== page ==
By Max Furigay ’19
The Senate Republicans, all the while displaying their characteristic lack of self-awareness, still have refused to even hold a confirmation hearing for poor, sweet Chief Judge of the U.S. Court of Appeals for the D.C. Circuit and Supreme Court nominee Merrick Garland. The way I see it, there are two huge issues with their recent conduct—primarily, the fact that the Senate refuses to even consider Obama’s nominee reeks of both entrenched partisanship and hypocrisy. But also puzzling is the Republicans’ endgame. I’ll get to this in a second.
I don’t think that anyone argues that the Senate can withhold its consent, according to the Constitution. While it’s only in this recent era of bitter party relations that confirmation hearings became so contentious, they are certainly legally entitled to the withholding of consent. However, the refusal to even hold a confirmation hearing or (for the most part) even meet with the guy is more than just rude to a man who’s served over fifty years in the federal court system. It’s bullheadedly contrarian, and it signals a new era in which only a friendly Senate will confirm Supreme Court nominees—and this is becoming increasingly infrequent as positions become more polarized. And this nonsense rationale that the party leadership in the Senate is offering, that “the American people” deserve to have a say in this decision, is just that—nonsensical. The Democrats’ party line is accurate: the American people did have a say in the decision by electing President Obama, twice!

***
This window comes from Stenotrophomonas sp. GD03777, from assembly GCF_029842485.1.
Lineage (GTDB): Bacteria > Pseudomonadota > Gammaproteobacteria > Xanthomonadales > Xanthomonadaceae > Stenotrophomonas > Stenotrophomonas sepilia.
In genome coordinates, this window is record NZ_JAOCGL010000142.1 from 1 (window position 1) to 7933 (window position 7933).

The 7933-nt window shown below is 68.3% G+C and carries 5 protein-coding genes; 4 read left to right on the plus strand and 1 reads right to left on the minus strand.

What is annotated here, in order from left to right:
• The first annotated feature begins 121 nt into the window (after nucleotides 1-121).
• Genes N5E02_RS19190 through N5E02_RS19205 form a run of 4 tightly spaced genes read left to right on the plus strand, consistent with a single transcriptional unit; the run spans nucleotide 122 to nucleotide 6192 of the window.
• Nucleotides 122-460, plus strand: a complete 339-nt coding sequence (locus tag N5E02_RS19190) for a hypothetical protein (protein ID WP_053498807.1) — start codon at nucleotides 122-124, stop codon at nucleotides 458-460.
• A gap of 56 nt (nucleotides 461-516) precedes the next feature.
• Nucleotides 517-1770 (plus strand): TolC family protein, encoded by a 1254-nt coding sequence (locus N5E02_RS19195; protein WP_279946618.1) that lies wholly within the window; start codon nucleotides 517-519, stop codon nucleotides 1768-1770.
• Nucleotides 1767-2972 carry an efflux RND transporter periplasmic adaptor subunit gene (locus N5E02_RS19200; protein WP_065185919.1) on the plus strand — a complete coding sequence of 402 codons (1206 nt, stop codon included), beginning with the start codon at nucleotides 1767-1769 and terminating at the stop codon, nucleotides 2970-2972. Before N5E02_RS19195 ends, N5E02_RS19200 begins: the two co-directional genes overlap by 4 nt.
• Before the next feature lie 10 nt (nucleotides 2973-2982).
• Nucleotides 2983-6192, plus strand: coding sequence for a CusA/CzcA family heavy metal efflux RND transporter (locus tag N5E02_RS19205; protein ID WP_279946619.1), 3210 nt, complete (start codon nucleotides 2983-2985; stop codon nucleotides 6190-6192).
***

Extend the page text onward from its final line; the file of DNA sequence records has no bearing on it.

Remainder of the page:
While I am passionately moderate in my political views, positions like Mitch McConnell’s cement the Republicans as the party of deadlock, of stagnation, and of poorly-disguised, hypocritical partisanship. I would respect the party so much more if they just came out and said that they despise Mr. Obama so much that, absent of any rational reason to confirm his (undeniably well-qualified) nominee, they’re just going to wait out the clock on this pick.
Which brings me to my second point. What happens when the clock has been waited out? Democrats are favored to win back the Senate just because Republicans are defending many more seats in competitive elections than the Democrats. Hillary Clinton is favored to win the general election in most hypothetical scenarios this early in the game. Meanwhile, Donald Trump and Ted Cruz continue to lead the party down the path to implosion, with all signs pointing to either a Mr. Trump first-round ballot victory or a nasty, prolonged convention that still might elect Mr. Trump. And if they don’t, in the words of the man himself, “there will be riots [and a third party run].” So after the American people have spoken, there’s a really good chance that we’ll be looking at a President Clinton nominee, possibly also with a liberal-controlled Senate. And the Republicans are holding out for a possible Donald Trump nominee? Best of luck with that, Mr. McConnell. My only hope is that Mrs. Clinton will stick it to the GOP one more time and nominate Mr. Obama for the spot. I’d sure love to watch the Republicans try to deal with their favorite friend for the entire lifetime appointment.
By Max Furigay ’19